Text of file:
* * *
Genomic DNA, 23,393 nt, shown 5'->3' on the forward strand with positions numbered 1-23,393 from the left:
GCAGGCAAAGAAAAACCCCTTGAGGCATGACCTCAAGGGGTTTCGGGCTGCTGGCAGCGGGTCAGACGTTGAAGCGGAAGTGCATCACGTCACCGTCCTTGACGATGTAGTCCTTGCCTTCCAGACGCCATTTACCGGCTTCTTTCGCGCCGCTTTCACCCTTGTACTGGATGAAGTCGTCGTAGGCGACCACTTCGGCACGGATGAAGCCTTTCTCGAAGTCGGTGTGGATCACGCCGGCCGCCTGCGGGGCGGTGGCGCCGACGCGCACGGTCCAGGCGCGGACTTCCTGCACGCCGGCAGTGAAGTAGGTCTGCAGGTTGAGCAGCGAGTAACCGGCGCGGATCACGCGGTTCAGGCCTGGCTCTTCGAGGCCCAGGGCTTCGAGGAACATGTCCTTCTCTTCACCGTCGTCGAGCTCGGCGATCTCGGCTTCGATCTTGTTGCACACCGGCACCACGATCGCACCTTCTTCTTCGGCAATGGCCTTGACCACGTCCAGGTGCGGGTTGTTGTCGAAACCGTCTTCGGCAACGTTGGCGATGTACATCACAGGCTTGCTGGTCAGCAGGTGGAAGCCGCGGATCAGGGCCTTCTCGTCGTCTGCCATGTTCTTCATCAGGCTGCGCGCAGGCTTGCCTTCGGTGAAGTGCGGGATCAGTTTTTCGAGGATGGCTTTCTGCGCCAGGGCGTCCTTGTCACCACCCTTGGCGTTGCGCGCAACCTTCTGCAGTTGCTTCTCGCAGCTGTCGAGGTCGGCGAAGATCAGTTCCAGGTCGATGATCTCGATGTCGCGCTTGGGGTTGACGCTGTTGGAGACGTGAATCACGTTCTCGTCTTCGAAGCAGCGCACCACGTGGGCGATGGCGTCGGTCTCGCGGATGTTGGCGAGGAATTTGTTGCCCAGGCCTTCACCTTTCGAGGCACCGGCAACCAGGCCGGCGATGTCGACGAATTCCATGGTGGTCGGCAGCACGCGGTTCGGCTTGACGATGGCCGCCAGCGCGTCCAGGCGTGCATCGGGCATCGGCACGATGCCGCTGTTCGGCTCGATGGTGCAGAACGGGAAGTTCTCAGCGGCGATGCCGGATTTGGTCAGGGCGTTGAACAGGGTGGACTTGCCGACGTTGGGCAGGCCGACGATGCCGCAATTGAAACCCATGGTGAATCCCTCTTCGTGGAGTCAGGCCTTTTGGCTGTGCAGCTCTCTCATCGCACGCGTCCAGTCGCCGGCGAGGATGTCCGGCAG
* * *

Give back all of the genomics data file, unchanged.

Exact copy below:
Genomic DNA, 23,393 nt, shown 5'->3' on the forward strand with positions numbered 1-23,393 from the left:
GCAGGCAAAGAAAAACCCCTTGAGGCATGACCTCAAGGGGTTTCGGGCTGCTGGCAGCGGGTCAGACGTTGAAGCGGAAGTGCATCACGTCACCGTCCTTGACGATGTAGTCCTTGCCTTCCAGACGCCATTTACCGGCTTCTTTCGCGCCGCTTTCACCCTTGTACTGGATGAAGTCGTCGTAGGCGACCACTTCGGCACGGATGAAGCCTTTCTCGAAGTCGGTGTGGATCACGCCGGCCGCCTGCGGGGCGGTGGCGCCGACGCGCACGGTCCAGGCGCGGACTTCCTGCACGCCGGCAGTGAAGTAGGTCTGCAGGTTGAGCAGCGAGTAACCGGCGCGGATCACGCGGTTCAGGCCTGGCTCTTCGAGGCCCAGGGCTTCGAGGAACATGTCCTTCTCTTCACCGTCGTCGAGCTCGGCGATCTCGGCTTCGATCTTGTTGCACACCGGCACCACGATCGCACCTTCTTCTTCGGCAATGGCCTTGACCACGTCCAGGTGCGGGTTGTTGTCGAAACCGTCTTCGGCAACGTTGGCGATGTACATCACAGGCTTGCTGGTCAGCAGGTGGAAGCCGCGGATCAGGGCCTTCTCGTCGTCTGCCATGTTCTTCATCAGGCTGCGCGCAGGCTTGCCTTCGGTGAAGTGCGGGATCAGTTTTTCGAGGATGGCTTTCTGCGCCAGGGCGTCCTTGTCACCACCCTTGGCGTTGCGCGCAACCTTCTGCAGTTGCTTCTCGCAGCTGTCGAGGTCGGCGAAGATCAGTTCCAGGTCGATGATCTCGATGTCGCGCTTGGGGTTGACGCTGTTGGAGACGTGAATCACGTTCTCGTCTTCGAAGCAGCGCACCACGTGGGCGATGGCGTCGGTCTCGCGGATGTTGGCGAGGAATTTGTTGCCCAGGCCTTCACCTTTCGAGGCACCGGCAACCAGGCCGGCGATGTCGACGAATTCCATGGTGGTCGGCAGCACGCGGTTCGGCTTGACGATGGCCGCCAGCGCGTCCAGGCGTGCATCGGGCATCGGCACGATGCCGCTGTTCGGCTCGATGGTGCAGAACGGGAAGTTCTCAGCGGCGATGCCGGATTTGGTCAGGGCGTTGAACAGGGTGGACTTGCCGACGTTGGGCAGGCCGACGATGCCGCAATTGAAACCCATGGTGAATCCCTCTTCGTGGAGTCAGGCCTTTTGGCTGTGCAGCTCTCTCATCGCACGCGTCCAGTCGCCGGCGAGGATGTCCGGCAG